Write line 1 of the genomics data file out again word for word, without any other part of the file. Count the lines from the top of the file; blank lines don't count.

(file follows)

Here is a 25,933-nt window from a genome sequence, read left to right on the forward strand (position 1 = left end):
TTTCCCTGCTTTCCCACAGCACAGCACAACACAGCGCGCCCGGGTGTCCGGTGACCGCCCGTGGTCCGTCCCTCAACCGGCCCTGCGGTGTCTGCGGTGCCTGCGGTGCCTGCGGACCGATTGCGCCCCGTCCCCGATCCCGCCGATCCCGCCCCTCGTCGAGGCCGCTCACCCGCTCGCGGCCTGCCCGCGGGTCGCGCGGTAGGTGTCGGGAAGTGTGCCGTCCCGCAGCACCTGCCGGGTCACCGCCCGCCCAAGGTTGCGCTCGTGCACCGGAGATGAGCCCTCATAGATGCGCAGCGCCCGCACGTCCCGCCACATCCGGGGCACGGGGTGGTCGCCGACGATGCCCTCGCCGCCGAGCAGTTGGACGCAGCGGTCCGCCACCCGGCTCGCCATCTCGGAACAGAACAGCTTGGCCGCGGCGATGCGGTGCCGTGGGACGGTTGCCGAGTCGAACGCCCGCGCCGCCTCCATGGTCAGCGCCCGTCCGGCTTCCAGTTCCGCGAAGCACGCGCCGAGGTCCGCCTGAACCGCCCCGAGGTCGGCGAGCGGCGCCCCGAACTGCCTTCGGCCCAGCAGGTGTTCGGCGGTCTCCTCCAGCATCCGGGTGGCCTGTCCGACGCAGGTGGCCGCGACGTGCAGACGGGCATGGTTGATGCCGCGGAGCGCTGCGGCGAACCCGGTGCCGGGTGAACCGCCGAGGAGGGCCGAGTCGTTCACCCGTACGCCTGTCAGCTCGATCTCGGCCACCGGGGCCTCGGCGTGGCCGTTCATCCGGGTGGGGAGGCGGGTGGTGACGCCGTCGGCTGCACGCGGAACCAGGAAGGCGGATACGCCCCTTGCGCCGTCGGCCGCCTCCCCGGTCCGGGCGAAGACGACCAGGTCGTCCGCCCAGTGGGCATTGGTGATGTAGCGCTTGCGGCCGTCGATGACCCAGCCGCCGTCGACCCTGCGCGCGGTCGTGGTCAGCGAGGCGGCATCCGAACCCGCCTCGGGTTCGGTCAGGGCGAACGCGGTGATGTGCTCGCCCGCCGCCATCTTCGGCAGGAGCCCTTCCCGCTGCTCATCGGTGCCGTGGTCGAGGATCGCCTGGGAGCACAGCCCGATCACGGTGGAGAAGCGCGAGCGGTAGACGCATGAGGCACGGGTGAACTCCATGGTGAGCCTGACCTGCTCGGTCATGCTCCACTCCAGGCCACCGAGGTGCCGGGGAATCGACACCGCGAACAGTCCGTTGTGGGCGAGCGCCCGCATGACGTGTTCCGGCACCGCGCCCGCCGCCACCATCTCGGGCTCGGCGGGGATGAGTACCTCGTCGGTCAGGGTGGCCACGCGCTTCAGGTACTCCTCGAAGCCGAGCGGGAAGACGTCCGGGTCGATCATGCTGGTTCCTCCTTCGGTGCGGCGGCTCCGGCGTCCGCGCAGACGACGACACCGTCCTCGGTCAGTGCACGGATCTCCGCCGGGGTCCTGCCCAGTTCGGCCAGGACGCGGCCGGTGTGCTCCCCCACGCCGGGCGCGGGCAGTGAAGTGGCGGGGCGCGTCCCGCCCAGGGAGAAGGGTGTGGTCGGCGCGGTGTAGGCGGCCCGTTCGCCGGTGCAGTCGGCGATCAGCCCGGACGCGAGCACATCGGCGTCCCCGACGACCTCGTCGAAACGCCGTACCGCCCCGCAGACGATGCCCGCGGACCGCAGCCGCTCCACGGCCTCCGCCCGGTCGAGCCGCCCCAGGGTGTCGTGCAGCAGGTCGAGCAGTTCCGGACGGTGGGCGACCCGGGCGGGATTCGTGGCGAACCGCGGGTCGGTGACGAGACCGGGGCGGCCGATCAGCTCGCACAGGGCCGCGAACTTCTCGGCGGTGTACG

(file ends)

Here is a 25,933-nt window from a genome sequence, read left to right on the forward strand (position 1 = left end):